During Pre-production, the movie’s Director will meet with both the Production Designer and the Director of Photography to discuss the ‘Look’ of the film. The “Look’ refers to the overall visual aesthetic of the movie.

Further discussions take place in Pre-production related to things such as costume, sound, make-up and so on and how they will all affect the final ‘Look’ and feel of the movie.


During pre-production, various members of the crew will visit possible locations to find settings that the action can take place in. When visiting locations it is a good idea to take photographs or shoot some videotape of the possible places. An overhead drawing can also help in terms of planning camera angles and lighting.

Filmmakers should listen intently to make sure there are no sound problems such as air conditioners etc. There are other things to be considered such as power points and a room for the actors to wait in and for makeup to be applied etc. Sets will be built if a suitable location cannot be found or if shooting in a studio is a preferred option. Sets allow the filmmakers’ to create anything the imagination can conjure up.


In terms of preparing the actors for their roles it is often the case for the Director to meet with the actors during Pre-production and read through the script with them before any shooting takes place. Improvisation can also be attempted at this stage in order for the actors to explore their roles. Improvisation is basically acting without a script. The actors make up their actions and dialogue according to a brief set out by the Director. Some films are actually made entirely with improvisation and no script. Whatever the case, it is a powerful tool for Director’s to use when working with actors.


A character biography can also be a useful tool for helping the actors prepare for their roles. This is basically a document detailing aspects of the characters life such as family background, social status, history, personality etc. Actors tend to like a character biography, and it should help them to prepare for their texts.


There are a number of ways that Directors can plan what they are going to shoot. This can be as basic as a simple shot list or as elaborate as a storyboard.

A shot list is basically just a list of all of the shots that are going to be filmed on each location. A Director will go through the script and write down each shot they imagine to cover the action.

In my opinion a shot list is the very least a Director can do in their preparation. It acts a reminder to ensure that during the shoot they don’t forget to get any of the necessary images that they feel they need to tell the story.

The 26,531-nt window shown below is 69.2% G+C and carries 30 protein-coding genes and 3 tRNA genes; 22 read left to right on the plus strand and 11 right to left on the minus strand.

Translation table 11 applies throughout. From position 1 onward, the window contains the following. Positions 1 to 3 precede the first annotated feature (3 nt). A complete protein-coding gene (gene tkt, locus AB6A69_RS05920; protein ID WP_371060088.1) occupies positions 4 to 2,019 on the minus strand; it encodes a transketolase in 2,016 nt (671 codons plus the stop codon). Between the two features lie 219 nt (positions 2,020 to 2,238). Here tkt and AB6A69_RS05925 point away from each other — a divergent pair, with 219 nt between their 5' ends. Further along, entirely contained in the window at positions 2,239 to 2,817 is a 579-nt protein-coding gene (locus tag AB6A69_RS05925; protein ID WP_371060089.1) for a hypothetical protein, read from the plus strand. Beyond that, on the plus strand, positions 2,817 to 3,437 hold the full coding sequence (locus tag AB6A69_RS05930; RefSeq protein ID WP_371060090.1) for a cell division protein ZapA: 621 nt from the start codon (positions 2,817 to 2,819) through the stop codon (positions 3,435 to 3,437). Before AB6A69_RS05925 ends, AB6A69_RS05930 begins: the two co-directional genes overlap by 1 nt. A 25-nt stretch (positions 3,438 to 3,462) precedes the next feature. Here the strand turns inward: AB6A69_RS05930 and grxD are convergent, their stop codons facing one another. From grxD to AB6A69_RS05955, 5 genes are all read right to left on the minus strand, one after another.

Further preparation, to work with the shot list, is an overhead drawing of the set. This enables the Director to plot out camera positions and angles from above. This can help with things such as ‘crossing the line’, which will be discussed later. Overhead drawings are a good communication tool for the Director to explain to the rest of the crew what shots are required.

Finally, a Director can create a storyboard. These are texticularly useful for action sequences and for calculating screen direction, which we will talk about later. Storyboards are an excellent communication tool whereby the Director can discuss with the Director of Photography and other members of the crew exactly what images are required for the movie. Storyboards can be drafted roughly by the Director, some times even with stick drawings, and then passed on to a Storyboard Artist who will give them a better artistic quality.


Often during Pre-production a healthy battle ensues between the Director and the Producer whereby the Director makes demands for what they want to put in the film and the Producer decides which of these demands can be implemented based on the budget. There is a sort of pushing and pulling between them deciding what can be afforded and what cannot. This can create restrictions for the Director, which can actually aid the creative process forcing approaches that need not necessarily be expensive but which can often be better than the expensive option.


The shoot is the text of the process where all the ideas and discussions of the pre-production stage come together and the main work of realising the film is undertaken. The Director works with the rest of the crew to try and put his or her vision on the screen. Often ideas that were planned in Pre production must be adapted, after all the filmmaking process is organic and the movie usually continues to change its shape right through to the editing stage. Whilst shooting, the Director has a series of stages to work through: